geom_smooth(se = FALSE, color = "green") +
geom_smooth(method = "lm") +
theme_minimal()
mA_d_plot + Ti_d_plot
```

This impression is also born out by a meta-regression that includes the group-\(A\) means and \(\sqrt{T_i}\) as moderators:

`rma(d ~ mA + sqrt(T_i), vi = V_d, data = dat)`

```
##
## Mixed-Effects Model (k = 60; tau^2 estimator: REML)
##
## tau^2 (estimated amount of residual heterogeneity): 0.0238 (SE = 0.0238)
## tau (square root of estimated tau^2 value): 0.1544
## I^2 (residual heterogeneity / unaccounted variability): 18.12%
## H^2 (unaccounted variability / sampling variability): 1.22
## R^2 (amount of heterogeneity accounted for): 91.60%
##
## Test for Residual Heterogeneity:
## QE(df = 57) = 68.9706, p-val = 0.1330
##
## Test of Moderators (coefficients 2:3):
## QM(df = 2) = 110.9125, p-val < .0001
##
## Model Results:
##
## estimate se zval pval ci.lb ci.ub
## intrcpt 2.5225 0.3964 6.3632 <.0001 1.7455 3.2995 ***
## mA -2.8326 0.4336 -6.5321 <.0001 -3.6825 -1.9827 ***
## sqrt(T_i) -0.6109 0.0756 -8.0855 <.0001 -0.7590 -0.4628 ***
##
## ---
## Signif. codes: 0 '***' 0.001 '**' 0.01 '*' 0.05 '.' 0.1 ' ' 1
```

Here are the same plots as above, but using the log of the response ratio as the effect size metric:

```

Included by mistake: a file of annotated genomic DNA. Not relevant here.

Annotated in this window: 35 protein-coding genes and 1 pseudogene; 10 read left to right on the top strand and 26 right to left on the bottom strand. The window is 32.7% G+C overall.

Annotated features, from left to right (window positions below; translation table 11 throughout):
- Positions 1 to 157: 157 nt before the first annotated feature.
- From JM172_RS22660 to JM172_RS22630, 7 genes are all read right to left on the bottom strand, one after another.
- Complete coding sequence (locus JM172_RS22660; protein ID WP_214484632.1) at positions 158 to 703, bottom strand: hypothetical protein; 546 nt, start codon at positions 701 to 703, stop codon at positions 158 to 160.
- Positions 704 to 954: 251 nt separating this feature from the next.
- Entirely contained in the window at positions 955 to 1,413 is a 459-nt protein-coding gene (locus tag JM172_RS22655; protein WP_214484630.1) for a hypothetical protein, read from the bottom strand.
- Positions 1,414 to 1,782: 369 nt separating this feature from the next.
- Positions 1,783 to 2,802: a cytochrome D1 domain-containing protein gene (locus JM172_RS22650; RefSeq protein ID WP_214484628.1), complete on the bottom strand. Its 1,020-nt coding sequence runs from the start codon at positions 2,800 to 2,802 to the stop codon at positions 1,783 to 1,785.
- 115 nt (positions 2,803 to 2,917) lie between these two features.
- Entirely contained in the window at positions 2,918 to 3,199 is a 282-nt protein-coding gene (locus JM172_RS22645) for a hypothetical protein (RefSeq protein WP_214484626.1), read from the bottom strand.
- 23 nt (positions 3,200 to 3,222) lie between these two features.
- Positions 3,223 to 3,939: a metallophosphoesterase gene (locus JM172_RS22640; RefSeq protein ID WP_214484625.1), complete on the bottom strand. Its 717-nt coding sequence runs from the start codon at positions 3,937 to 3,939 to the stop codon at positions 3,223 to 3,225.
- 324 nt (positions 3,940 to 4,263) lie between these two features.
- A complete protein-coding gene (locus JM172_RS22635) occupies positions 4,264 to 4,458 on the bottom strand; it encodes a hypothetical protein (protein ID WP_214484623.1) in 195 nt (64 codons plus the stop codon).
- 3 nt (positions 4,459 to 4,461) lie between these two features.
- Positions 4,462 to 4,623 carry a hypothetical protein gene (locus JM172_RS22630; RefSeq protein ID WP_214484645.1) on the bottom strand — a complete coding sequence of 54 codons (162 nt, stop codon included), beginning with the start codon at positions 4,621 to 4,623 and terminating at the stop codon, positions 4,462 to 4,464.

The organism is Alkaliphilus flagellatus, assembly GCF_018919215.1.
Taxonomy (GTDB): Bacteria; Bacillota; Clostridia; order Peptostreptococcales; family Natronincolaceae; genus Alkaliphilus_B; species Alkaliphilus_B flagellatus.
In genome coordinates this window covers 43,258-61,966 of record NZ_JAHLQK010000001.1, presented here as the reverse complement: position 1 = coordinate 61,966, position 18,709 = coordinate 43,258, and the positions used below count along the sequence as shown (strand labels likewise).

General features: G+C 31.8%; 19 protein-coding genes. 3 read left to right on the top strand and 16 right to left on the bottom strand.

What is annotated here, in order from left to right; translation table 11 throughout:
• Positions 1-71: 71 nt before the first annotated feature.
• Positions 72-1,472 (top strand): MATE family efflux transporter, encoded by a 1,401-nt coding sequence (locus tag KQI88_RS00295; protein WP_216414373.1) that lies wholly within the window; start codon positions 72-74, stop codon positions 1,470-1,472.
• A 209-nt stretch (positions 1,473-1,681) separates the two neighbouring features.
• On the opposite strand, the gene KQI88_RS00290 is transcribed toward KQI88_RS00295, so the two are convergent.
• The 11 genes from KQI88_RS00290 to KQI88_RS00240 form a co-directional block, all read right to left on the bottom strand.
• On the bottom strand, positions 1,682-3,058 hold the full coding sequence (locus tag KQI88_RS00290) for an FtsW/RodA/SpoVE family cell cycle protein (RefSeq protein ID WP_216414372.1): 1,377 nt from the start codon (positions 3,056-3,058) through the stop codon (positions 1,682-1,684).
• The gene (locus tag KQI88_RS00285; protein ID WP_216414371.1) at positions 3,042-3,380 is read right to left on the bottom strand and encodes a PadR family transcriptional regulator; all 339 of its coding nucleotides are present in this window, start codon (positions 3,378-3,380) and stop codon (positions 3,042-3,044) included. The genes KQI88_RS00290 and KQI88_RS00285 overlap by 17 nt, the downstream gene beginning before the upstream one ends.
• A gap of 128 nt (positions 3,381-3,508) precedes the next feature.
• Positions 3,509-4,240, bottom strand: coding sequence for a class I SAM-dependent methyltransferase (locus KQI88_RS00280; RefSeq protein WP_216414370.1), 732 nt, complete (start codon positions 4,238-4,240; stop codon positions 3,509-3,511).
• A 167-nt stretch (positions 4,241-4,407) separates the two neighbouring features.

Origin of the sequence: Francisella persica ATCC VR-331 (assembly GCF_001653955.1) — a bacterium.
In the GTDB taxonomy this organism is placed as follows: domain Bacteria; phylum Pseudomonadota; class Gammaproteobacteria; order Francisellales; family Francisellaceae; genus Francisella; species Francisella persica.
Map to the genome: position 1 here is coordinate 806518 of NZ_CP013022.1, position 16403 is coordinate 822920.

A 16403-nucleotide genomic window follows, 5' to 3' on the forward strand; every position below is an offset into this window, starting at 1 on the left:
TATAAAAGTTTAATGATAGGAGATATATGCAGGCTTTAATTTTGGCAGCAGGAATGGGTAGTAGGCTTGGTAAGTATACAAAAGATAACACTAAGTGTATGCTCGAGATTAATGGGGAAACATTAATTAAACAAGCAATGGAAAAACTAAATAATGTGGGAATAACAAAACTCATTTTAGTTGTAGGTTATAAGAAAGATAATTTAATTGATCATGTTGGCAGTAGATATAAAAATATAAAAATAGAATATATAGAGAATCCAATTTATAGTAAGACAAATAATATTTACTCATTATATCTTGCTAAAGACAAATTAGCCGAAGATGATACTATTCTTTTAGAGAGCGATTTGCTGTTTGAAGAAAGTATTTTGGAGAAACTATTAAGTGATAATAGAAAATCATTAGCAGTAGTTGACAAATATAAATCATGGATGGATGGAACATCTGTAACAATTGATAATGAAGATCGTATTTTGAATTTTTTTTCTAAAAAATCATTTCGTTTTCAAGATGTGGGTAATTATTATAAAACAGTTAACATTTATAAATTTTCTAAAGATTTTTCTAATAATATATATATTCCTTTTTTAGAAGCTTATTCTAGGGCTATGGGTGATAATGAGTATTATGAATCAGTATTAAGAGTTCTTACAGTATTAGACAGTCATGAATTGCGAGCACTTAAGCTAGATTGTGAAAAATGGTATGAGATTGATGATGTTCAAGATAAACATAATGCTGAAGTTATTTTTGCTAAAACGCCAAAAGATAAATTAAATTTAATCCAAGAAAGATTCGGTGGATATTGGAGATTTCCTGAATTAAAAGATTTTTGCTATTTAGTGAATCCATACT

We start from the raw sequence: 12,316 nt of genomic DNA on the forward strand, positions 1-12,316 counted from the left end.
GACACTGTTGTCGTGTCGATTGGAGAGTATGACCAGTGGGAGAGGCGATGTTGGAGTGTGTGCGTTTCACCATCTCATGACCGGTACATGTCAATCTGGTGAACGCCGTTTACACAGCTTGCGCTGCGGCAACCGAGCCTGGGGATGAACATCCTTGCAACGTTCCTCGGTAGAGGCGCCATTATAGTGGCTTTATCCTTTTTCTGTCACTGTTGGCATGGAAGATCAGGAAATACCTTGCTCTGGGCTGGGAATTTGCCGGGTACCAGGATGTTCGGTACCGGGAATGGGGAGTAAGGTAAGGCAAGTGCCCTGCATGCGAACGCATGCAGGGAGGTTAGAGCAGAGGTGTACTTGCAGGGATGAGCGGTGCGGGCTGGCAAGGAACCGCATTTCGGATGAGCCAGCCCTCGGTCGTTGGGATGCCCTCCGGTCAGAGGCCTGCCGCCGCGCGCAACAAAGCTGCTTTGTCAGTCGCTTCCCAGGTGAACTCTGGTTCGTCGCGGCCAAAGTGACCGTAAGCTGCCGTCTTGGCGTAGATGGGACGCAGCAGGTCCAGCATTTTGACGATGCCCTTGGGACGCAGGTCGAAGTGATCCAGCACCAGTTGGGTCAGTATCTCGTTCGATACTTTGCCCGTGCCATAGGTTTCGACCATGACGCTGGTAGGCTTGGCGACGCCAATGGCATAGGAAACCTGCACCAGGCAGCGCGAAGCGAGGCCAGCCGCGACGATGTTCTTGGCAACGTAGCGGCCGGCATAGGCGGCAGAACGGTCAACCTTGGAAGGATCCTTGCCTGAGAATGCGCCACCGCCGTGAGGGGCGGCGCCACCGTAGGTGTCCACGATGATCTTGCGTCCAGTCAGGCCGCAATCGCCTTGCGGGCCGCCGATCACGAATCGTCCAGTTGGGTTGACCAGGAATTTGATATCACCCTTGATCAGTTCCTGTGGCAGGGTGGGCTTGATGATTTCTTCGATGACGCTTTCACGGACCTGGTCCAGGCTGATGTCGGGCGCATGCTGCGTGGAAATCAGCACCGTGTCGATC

mA_lRR_plot <-
ggplot(dat, aes(mA, lRR)) +
geom_point() +
geom_smooth(se = FALSE, color = "green") +
geom_smooth(method = "lm") +
scale_x_continuous(limits = c(0, 1), expand = c(0,0)) +
theme_minimal()
Ti_lRR_plot <-
ggplot(dat, aes(sqrt(T_i), lRR)) +
geom_point() +
geom_smooth(se = FALSE, color = "green") +
geom_smooth(method = "lm") +
theme_minimal()
mA_lRR_plot + Ti_lRR_plot
```

In the left-hand plot, there does not appear to be any relationship between the effect size estimates and the group-\(A\) means. In the right-hand plot, there does seem to be a mild relationship between the effect size estimates and \(\sqrt{T_i}\), which is a bit surprising, although the strength of the relationship is much weaker than what we saw with the standardized mean differences. Meta-regression analysis supports these interpretations:

`rma(lRR ~ mA + sqrt(T_i), vi = V_lRR, data = dat)`

```
##
## Mixed-Effects Model (k = 60; tau^2 estimator: REML)
##
## tau^2 (estimated amount of residual heterogeneity): 0.0019 (SE = 0.0011)
## tau (square root of estimated tau^2 value): 0.0439
## I^2 (residual heterogeneity / unaccounted variability): 32.87%
## H^2 (unaccounted variability / sampling variability): 1.49
## R^2 (amount of heterogeneity accounted for): 31.30%
##
## Test for Residual Heterogeneity:
## QE(df = 57) = 84.4977, p-val = 0.0105
##
## Test of Moderators (coefficients 2:3):
## QM(df = 2) = 10.6344, p-val = 0.0049
##
## Model Results:
##
## estimate se zval pval ci.lb ci.ub
## intrcpt -0.2362 0.0950 -2.4864 0.0129 -0.4224 -0.0500 *